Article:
A Legacy of Laughter

Oct 2, 2013 | 0 comments

Ginger Jones

Virginia Williams Jones – “Ginger”

Virginia Williams Jones’ grandson called me a few days ago to say that she had died peacefully on Sunday night with her family gathered ‘round.  Her death was not unexpected.  She was just a few months shy of her 98th birthday and, until a year or so ago, she was still living life to the full.  Even after her first stroke last Christmas, she recovered enough to drive again and, said her doctor, “to have a glass of wine if you want.”

We called Virginia “Gin” or “Ginger” and about that she once told me:  “I’ve always been able to tell how people know me by what they call me.  My mother and sister called me ‘Virginia’ so people I met through them called me that, too.  Bronk called me ‘Ginger’ as did his friends and in-laws, and my father called me ‘Gin.’  It always made it easy for me to associate people.”

Bronk was her brother and he married my mother’s first cousin Barbara Espy.  My Red House Cousins are their descendants.  Besides that connection, Ginger’s father was a friend of my grandfather’s.  So calling her “Ginger” or “Gin” came naturally.

She was one of those family connections I felt I had known all my life – and maybe I had.  Certainly, I had always known of her.  It probably wasn’t until I moved to the Peninsula full time in the 1970s that I became really acquainted with her.  And it wasn’t until I interviewed her for my Observer series “North Beach Girls of the Teens and Twenties” that we actually ‘bonded.’  That led, of course to editing her family memoir, “Gin’s Tonic,” for The Sou’wester – a thoroughly enjoyable collaboration, at least for me.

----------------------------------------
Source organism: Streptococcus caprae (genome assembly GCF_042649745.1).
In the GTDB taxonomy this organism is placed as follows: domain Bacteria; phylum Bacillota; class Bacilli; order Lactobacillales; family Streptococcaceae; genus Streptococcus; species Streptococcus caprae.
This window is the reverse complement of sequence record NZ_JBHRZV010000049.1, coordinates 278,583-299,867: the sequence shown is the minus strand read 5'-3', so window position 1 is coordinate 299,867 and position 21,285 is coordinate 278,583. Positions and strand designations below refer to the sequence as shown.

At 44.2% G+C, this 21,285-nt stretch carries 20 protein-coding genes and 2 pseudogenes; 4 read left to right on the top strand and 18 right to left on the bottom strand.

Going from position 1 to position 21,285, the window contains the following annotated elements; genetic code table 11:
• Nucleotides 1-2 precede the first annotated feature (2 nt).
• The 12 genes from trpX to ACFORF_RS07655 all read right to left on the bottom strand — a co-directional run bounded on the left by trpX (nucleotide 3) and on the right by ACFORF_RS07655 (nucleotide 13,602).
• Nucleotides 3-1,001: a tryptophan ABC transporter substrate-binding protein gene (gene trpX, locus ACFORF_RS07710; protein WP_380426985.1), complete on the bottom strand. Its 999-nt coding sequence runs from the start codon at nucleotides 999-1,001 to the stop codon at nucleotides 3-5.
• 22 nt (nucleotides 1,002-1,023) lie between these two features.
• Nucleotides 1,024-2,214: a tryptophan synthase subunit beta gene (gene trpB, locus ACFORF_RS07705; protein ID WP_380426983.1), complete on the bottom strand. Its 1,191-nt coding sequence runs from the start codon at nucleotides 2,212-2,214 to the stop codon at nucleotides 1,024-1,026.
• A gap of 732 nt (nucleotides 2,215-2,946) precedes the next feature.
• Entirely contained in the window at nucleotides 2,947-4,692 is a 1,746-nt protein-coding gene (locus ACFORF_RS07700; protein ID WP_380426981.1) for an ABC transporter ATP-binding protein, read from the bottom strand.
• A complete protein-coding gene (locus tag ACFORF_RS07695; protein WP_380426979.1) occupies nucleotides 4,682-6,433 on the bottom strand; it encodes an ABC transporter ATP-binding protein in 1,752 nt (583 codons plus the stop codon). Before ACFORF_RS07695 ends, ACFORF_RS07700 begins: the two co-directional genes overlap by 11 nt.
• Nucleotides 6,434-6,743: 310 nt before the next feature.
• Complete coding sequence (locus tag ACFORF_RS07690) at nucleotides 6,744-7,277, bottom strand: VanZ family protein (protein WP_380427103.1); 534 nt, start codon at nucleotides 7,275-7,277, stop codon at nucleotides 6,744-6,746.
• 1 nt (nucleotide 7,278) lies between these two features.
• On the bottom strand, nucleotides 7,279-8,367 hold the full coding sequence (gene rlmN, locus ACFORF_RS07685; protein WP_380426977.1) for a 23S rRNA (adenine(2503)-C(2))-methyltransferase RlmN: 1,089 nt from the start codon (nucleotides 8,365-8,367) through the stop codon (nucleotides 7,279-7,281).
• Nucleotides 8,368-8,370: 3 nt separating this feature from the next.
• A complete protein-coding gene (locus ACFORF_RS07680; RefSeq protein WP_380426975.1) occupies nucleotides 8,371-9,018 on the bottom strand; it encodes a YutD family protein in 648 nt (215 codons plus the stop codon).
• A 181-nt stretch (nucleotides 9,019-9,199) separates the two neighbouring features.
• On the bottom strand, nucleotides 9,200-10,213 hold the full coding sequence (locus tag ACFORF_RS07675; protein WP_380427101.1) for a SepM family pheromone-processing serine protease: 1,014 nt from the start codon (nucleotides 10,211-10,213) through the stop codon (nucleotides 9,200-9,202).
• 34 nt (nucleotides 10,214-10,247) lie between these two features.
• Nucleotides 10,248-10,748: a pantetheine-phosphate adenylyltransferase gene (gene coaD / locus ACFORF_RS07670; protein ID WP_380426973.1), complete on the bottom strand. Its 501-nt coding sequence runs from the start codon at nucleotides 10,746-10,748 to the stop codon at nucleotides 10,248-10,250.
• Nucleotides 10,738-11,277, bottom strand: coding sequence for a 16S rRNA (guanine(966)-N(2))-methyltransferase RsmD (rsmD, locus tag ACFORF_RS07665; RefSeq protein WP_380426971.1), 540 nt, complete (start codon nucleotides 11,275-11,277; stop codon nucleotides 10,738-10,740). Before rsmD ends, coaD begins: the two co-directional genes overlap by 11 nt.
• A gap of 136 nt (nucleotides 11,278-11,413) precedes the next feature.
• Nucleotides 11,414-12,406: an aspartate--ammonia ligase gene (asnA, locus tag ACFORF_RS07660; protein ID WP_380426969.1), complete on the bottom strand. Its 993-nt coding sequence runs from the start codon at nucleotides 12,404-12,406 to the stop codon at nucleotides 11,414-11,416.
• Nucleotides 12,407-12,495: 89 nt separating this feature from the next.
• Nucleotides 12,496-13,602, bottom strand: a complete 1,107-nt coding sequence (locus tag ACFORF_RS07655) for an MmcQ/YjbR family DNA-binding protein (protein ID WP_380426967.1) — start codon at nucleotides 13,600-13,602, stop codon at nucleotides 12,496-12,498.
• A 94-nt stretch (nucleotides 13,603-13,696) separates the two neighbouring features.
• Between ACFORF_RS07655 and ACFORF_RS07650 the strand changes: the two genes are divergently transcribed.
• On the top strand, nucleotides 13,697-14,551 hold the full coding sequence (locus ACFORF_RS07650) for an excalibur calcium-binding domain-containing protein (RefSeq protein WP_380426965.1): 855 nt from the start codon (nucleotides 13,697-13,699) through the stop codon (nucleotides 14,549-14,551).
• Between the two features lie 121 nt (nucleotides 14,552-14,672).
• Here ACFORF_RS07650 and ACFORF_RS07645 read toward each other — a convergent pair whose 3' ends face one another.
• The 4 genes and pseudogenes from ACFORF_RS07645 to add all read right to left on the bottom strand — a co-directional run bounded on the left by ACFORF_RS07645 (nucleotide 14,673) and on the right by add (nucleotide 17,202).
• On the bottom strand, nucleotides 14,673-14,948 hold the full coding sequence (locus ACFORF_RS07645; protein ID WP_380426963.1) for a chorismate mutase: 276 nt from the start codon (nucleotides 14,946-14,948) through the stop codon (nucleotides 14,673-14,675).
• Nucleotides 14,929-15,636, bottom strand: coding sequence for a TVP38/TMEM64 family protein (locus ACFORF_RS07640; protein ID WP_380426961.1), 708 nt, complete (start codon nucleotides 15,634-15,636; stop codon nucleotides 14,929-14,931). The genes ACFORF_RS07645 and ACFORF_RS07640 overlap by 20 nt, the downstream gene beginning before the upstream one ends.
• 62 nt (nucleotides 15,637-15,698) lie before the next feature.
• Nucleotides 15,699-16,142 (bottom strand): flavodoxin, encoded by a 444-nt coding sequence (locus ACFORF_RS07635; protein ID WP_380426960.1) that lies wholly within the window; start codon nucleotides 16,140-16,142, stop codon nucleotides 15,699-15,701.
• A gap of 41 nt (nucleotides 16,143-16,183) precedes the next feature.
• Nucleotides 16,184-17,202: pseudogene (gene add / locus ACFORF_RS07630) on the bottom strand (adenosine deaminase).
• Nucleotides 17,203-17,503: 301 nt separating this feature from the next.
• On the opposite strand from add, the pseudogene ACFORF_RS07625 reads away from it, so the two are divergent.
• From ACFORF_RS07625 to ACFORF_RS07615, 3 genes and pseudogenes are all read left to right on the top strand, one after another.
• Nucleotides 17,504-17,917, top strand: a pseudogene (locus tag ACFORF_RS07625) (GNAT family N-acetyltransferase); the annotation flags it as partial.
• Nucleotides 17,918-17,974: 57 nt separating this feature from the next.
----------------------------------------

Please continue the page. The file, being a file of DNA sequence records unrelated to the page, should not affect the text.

Like everyone in the Williams family, Ginger was full of vim and vigor –or as she might have put it, ‘piss and vinegar.’  She told the best (and funniest) stories about everything and everyone.  I was never quite sure if she was embroidering the truth or not, but it really didn’t matter.  She told it like she remembered it or said it like she saw it.  You could always count on Ginger for a forthright opinion about things.


Ginger’s Rooster

Besides that, she was well-read, well-informed, and belonged to more study groups and book clubs and service organizations than you could shake a stick at.  Plus she was a talented artist.  A few years ago, she submitted a painting of a rooster to the Heritage Museum’s six-by-six fund-raising auction.

Of course, Nyel bid on it and won.  (It hangs proudly in our kitchen and I can almost hear that rooster crow when we crack open our girls’ eggs.)  When Ginger heard that we were the ones who got the rooster, she said, “Oh, you shouldn’t have spent all that money.  I’d have painted one for you if you’d asked.”  In the next breath, though, she said, “But it was for a good cause!”

We’ll miss Ginger.  No matter how many names she had – Virginia, Ginger, Gin – there was only one like her.  We won’t forget her or her laughter or her connection to our past.


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